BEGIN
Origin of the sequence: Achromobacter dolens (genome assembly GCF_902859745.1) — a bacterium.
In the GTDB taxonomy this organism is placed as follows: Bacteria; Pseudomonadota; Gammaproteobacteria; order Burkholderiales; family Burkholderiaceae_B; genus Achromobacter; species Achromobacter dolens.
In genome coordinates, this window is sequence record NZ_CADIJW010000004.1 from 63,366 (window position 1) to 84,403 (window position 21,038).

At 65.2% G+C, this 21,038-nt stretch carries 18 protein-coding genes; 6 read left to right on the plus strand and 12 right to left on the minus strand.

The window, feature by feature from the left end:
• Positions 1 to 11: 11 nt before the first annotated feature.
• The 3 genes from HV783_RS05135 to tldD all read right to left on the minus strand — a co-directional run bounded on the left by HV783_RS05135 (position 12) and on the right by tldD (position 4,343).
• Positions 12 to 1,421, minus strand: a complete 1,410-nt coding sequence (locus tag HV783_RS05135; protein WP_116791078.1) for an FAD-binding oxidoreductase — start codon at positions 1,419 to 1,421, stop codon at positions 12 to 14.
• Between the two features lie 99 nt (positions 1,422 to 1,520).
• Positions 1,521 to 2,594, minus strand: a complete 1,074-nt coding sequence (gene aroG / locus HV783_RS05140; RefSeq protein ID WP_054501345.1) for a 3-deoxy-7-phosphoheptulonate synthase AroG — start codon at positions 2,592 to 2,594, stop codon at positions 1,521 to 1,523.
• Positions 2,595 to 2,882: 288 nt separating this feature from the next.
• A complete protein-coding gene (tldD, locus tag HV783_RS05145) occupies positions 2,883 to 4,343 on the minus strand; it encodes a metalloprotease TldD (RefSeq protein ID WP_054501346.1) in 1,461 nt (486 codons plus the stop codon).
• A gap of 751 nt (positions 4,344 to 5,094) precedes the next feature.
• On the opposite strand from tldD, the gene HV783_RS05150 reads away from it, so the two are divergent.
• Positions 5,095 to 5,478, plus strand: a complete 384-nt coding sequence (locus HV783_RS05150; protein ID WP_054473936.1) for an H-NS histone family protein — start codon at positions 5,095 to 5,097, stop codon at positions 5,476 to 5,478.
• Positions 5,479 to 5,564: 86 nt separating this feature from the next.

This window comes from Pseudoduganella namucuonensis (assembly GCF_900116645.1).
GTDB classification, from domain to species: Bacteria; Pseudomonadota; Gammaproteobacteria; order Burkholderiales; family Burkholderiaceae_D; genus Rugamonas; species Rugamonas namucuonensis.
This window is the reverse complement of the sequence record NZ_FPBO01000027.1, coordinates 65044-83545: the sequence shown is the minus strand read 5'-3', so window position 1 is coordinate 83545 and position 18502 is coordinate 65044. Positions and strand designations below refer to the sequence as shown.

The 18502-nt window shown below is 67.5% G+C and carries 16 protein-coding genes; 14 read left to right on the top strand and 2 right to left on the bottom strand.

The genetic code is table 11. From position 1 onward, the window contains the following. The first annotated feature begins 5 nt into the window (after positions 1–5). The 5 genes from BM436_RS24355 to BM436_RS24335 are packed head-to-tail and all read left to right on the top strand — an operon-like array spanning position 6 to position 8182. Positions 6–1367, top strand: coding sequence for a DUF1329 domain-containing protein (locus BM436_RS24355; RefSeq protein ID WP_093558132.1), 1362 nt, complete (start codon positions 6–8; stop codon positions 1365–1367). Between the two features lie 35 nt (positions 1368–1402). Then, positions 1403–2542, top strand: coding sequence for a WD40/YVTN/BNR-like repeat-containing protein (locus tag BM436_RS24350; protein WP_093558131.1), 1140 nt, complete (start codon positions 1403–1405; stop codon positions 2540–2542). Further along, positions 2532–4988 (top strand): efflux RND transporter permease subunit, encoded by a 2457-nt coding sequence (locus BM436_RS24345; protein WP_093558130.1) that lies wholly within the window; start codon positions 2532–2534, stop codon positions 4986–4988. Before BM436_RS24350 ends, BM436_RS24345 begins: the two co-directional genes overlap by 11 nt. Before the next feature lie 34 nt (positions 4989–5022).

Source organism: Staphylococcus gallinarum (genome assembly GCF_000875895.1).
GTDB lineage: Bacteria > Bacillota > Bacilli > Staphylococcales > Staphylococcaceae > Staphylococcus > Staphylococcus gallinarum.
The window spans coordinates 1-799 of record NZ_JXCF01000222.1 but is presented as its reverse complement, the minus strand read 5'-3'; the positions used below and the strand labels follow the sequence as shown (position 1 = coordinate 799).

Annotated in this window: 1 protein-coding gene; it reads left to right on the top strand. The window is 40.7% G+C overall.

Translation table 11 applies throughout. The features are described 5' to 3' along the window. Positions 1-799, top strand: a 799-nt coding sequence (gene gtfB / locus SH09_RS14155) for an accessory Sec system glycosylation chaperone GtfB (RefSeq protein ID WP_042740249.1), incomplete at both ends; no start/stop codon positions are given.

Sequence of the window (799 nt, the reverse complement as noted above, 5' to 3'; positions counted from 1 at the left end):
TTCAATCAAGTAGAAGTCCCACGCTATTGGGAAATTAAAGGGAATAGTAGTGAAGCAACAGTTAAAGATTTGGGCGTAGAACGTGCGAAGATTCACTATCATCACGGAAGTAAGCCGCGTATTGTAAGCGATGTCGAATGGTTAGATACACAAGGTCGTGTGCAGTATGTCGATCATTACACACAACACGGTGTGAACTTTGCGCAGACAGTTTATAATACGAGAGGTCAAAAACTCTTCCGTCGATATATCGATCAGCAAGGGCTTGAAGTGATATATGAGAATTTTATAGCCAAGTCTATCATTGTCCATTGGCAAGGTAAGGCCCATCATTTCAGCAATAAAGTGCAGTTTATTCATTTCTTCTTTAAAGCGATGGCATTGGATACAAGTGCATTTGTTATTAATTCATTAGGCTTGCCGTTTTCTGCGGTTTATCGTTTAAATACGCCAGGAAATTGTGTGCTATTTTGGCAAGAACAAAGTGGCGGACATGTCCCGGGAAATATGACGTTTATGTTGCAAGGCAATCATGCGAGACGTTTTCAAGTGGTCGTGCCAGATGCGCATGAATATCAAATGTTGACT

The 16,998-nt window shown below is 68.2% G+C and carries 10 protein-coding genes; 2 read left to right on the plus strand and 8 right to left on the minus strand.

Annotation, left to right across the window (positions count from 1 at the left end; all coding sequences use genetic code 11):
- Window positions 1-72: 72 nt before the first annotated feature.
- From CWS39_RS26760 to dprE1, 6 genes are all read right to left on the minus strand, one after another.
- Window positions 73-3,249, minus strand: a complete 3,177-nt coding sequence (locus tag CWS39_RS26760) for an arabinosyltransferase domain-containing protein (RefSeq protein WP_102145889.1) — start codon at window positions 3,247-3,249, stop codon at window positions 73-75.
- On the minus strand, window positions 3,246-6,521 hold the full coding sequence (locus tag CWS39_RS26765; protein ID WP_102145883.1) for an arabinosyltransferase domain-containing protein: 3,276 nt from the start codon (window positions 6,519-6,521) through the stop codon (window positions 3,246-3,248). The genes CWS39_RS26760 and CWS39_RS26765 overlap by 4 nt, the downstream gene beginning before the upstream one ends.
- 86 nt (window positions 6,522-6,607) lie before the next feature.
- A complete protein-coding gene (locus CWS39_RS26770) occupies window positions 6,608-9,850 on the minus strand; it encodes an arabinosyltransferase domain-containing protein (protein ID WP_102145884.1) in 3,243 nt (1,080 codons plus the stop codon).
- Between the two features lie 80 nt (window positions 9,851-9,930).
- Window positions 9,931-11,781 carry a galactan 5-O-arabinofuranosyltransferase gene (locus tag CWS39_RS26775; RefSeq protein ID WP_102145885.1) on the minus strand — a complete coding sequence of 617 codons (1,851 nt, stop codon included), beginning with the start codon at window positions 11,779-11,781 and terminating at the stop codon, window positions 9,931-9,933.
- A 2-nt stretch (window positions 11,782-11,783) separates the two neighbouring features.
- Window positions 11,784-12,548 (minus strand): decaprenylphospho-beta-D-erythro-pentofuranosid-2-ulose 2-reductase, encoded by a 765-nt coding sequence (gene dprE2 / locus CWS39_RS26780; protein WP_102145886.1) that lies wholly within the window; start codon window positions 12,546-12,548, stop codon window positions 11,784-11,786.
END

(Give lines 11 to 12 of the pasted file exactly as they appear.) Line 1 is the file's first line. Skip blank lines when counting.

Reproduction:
• Positions 2,595 to 2,882: 288 nt separating this feature from the next.
• A complete protein-coding gene (tldD, locus tag HV783_RS05145) occupies positions 2,883 to 4,343 on the minus strand; it encodes a metalloprotease TldD (RefSeq protein ID WP_054501346.1) in 1,461 nt (486 codons plus the stop codon).